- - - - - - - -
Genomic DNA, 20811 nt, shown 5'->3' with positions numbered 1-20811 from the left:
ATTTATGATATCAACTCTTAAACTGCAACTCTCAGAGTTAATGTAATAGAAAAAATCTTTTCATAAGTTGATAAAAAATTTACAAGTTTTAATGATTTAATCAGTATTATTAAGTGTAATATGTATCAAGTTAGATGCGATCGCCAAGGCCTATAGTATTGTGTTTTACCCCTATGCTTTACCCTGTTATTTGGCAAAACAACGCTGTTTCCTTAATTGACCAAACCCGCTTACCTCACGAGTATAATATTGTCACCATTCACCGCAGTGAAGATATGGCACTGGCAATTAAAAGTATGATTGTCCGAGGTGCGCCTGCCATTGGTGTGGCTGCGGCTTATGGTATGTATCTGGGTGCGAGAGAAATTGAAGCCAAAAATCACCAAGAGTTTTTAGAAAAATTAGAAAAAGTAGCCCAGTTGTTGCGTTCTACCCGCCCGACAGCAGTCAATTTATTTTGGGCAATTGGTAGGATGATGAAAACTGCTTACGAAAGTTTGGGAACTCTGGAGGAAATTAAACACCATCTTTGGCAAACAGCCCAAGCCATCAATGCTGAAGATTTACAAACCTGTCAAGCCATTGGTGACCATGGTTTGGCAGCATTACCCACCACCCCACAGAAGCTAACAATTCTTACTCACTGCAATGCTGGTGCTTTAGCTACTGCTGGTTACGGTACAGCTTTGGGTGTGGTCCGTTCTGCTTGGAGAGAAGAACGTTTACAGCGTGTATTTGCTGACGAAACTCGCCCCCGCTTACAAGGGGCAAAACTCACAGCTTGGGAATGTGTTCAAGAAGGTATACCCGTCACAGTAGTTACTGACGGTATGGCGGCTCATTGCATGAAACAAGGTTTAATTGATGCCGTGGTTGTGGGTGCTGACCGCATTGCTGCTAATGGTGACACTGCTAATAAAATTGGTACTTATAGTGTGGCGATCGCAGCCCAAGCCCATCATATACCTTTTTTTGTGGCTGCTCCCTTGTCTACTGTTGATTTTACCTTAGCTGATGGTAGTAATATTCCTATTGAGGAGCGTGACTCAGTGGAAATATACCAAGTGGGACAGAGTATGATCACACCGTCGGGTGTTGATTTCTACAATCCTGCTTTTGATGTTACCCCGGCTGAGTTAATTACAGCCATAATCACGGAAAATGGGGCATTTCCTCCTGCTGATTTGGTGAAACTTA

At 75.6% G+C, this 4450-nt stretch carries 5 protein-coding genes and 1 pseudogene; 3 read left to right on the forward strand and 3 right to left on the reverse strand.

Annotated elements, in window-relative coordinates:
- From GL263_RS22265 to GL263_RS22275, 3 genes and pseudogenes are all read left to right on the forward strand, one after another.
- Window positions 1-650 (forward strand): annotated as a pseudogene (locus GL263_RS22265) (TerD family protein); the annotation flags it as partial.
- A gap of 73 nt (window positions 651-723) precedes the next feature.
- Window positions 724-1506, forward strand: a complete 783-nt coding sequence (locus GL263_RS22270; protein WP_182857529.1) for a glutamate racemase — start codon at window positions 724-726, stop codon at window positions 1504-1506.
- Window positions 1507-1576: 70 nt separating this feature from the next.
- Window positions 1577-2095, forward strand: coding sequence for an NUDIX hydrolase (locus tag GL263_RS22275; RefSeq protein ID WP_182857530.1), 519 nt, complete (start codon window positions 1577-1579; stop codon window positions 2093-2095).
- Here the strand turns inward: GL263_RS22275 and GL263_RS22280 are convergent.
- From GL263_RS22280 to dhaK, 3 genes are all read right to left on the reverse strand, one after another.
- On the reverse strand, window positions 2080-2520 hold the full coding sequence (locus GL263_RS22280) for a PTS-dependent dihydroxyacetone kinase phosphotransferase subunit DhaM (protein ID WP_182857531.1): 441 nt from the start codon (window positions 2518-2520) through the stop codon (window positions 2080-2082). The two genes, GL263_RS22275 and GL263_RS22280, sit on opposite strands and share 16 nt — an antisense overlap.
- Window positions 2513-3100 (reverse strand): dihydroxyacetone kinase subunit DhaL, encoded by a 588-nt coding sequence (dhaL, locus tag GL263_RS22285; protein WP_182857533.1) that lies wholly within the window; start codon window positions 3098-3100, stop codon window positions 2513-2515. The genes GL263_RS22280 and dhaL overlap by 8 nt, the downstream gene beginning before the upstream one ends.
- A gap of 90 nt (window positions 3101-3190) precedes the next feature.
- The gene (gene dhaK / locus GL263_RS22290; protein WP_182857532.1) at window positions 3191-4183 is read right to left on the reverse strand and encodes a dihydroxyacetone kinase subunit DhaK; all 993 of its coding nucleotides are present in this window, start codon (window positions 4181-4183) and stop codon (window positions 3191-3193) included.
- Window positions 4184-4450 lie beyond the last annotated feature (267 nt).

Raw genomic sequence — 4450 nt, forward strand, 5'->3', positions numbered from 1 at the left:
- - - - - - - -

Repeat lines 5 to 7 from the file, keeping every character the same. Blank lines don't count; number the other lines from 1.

- From GL263_RS22265 to GL263_RS22275, 3 genes and pseudogenes are all read left to right on the forward strand, one after another.
- Window positions 1-650 (forward strand): annotated as a pseudogene (locus GL263_RS22265) (TerD family protein); the annotation flags it as partial.
- A gap of 73 nt (window positions 651-723) precedes the next feature.